Libertarians and Conservatives

I've written in the past about the connections between (contemporary) liberalism and libertarianism. I haven't much touched on the topic of conservatism, in very large part because I don't exactly know what conservatism actually means. I see that Tom Anger at Liberty Corner has a post in which he, following Roger Scruton, outlines three distinct branches of thought that typically fall under the label "conservative". I'm going to shamelessly quote a considerable chunk of his post here.

True-Blue Traditionalist: This type simply loves and revels in family, community, club, church, alma mater, and the idea of America -- which includes American government, with all its faults. If government enacts truly popular policies, those policies are (by and large) legitimate in the eyes of a true-blue. Thus a true-blue may be a Democrat or a Republican, though almost certainly not a libertarian. This type comes closest to Scruton's view of what constitutes conservatism, even though most Americans would not think of it as conservative.

Libertarian of the Classical Liberal School: This type may (or may not) love and revel in most of the institutions revered by a true-blue traditionalist, but takes a different line when it comes to government. Voluntary institutions are good, but government tends to undermine them. Government's proper role is to protect the citizenry and the citizenry's voluntary institutions, not to dictate the terms and conditions of their existence. The classical liberal favors government only when it observes its proper role, and not for its own sake.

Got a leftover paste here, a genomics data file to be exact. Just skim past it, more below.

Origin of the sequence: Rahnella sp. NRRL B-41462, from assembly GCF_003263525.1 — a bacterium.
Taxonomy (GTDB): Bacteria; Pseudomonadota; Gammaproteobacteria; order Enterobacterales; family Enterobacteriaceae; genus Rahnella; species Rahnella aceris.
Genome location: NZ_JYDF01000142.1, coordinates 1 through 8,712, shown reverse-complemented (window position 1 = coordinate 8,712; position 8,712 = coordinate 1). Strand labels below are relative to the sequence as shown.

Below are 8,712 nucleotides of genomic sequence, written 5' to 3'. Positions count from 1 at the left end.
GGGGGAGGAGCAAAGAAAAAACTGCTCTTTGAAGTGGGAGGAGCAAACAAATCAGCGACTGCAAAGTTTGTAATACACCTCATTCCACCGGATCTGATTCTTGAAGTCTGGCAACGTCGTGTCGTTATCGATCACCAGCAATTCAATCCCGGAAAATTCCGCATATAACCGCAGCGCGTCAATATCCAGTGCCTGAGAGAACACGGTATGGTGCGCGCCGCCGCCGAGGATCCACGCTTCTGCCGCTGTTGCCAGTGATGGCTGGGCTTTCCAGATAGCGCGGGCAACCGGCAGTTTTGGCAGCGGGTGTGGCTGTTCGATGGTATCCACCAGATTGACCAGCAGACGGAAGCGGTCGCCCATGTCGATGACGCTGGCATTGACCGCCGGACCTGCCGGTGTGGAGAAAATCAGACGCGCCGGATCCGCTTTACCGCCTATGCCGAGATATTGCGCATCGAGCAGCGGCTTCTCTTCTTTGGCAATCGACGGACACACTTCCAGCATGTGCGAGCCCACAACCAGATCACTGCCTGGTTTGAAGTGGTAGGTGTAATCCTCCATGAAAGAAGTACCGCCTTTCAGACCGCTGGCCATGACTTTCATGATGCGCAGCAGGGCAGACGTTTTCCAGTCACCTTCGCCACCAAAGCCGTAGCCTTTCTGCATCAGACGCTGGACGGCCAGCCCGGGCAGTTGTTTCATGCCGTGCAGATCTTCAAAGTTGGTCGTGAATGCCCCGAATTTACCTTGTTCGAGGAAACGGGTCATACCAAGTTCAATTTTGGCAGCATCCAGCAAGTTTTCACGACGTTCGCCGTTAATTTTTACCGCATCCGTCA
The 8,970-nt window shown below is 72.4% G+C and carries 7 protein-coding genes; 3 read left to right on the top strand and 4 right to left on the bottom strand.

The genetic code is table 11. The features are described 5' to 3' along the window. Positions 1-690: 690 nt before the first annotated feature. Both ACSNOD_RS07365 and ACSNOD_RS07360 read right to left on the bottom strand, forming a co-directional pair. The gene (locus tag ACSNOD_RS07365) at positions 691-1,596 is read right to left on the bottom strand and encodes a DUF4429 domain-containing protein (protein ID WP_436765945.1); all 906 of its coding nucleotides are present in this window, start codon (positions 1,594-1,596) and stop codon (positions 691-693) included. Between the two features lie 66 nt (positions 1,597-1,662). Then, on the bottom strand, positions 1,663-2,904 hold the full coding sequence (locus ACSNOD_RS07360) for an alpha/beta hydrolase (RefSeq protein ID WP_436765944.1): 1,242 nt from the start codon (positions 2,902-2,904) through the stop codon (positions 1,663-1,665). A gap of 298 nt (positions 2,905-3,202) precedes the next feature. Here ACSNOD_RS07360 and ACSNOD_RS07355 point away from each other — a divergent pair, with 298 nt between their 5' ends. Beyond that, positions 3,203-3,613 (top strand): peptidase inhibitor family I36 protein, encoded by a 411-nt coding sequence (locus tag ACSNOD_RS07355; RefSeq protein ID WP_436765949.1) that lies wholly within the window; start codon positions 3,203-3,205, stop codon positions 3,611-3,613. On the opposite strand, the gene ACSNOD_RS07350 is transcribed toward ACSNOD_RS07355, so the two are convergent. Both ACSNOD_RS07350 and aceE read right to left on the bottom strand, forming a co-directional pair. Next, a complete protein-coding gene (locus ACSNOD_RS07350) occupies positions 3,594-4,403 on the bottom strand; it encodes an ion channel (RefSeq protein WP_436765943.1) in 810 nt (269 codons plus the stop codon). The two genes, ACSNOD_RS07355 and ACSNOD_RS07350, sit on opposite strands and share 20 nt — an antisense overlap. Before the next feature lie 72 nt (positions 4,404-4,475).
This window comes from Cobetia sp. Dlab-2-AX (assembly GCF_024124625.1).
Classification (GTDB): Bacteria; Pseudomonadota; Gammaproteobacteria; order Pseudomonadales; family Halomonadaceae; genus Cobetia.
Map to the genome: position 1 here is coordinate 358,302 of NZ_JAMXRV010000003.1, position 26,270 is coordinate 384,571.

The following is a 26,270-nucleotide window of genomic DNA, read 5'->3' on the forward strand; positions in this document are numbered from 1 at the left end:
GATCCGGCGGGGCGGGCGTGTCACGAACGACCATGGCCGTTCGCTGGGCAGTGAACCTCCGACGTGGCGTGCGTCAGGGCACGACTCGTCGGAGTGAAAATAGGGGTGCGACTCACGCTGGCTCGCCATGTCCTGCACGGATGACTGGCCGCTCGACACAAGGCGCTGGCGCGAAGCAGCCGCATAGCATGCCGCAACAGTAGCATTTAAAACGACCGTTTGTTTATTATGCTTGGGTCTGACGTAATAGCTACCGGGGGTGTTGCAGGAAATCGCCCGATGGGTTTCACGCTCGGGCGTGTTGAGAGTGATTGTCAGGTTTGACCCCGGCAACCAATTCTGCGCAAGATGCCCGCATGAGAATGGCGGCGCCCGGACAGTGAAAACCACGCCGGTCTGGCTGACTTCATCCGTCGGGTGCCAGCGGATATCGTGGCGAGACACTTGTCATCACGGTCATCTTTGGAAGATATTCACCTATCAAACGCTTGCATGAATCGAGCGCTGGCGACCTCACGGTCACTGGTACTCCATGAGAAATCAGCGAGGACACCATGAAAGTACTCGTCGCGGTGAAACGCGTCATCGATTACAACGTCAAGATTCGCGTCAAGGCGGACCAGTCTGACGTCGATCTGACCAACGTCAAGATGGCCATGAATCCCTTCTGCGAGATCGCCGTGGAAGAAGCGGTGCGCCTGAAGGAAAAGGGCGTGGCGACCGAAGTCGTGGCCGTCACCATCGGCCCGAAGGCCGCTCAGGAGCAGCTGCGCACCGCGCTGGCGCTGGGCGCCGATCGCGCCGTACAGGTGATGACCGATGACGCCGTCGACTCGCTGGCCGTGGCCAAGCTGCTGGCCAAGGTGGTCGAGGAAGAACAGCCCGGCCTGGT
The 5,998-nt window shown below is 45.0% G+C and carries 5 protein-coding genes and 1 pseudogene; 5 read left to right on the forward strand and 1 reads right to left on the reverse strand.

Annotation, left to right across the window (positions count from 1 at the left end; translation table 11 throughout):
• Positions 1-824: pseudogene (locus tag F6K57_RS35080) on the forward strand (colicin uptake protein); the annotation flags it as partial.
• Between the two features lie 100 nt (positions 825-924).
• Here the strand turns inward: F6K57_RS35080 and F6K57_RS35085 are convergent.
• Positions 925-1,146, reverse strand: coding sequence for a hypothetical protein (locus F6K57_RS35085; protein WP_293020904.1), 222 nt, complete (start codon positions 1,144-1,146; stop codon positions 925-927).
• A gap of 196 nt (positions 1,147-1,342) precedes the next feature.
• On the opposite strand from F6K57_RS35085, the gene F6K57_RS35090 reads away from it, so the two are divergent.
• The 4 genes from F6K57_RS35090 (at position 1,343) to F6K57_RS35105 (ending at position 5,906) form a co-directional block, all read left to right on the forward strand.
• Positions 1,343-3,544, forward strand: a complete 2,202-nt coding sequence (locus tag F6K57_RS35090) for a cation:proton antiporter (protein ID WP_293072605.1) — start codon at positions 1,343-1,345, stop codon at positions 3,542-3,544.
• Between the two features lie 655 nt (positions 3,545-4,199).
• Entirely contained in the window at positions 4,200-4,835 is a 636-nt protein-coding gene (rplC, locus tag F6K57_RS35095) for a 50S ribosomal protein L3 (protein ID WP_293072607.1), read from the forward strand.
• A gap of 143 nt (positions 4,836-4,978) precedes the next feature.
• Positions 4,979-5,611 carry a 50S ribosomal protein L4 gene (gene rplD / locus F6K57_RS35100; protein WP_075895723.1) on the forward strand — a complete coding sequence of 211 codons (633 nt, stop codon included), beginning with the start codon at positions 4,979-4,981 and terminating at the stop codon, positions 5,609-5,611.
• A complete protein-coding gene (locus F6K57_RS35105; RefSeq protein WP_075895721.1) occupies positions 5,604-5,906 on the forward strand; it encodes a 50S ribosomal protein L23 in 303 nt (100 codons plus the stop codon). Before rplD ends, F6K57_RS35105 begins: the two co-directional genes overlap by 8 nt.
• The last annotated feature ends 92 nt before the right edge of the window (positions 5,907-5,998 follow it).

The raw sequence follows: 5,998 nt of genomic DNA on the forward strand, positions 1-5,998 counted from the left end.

Rightist: The rightist differs from the true-blue traditionalist and classical liberal in three key respects. First, he is hostile toward those persons and voluntary institutions that are not in the "American tradition" of white, northern Europeanism. Second, his disdain for things outside the "American tradition" is so great that he is likely to be either an "America firster" or a reincarnation of Curtis "bomb them back to the stone age" LeMay. (That is, he would call the troops home and leave the "heathen masses" to fight it out amongst themselves, or he would simply deal with "those ragheads" by "nuking" them.) Third, he is willing to use the power of government to enforce the observance of those values that he favors, and to do other things that he (arbitrarily) sees as necessary.

It seems to me that Tom's list is pretty useful, and I'm inclined to agree with him that these three main categories pretty much do exhaust the spectrum of what's called conservative. I'm also going to agree with Tom that these three sorts of thinking may or may not really be conservative.

In particular, I would argue that libertarianism is not really conservative at all. This is probably a bit of a truism among the libertarian faithful, but it's worth making again.

Here's the basic point: markets encourage innovation. That's the beauty of the free market. Indeed, enterpreneurs prosper in free market economies roughly in proportion to their ability to innovate in some fashion or another. The important corollary to this point is that innovation nearly always brings along radical social changes. Industrialization brough about the end of the factory farm and the cottage industry. Television is moving us out of the movie theater. The 'net has, in many cases, meant the end of the neighborhood as the focus of community. The rise of ever-improving health care causes us to think of death as something that can be resisted rather than as something to be accepted.

No, free markets aren't at all conservative. To the extent that we're willing to embrace the freedom of the market, we must also be willing to embrace (sometimes radical) social changes. I'm pretty sure that it's going to be incoherent to try to support the former but not the latter (which is what makes the standard Republican platform so utterly baffling).

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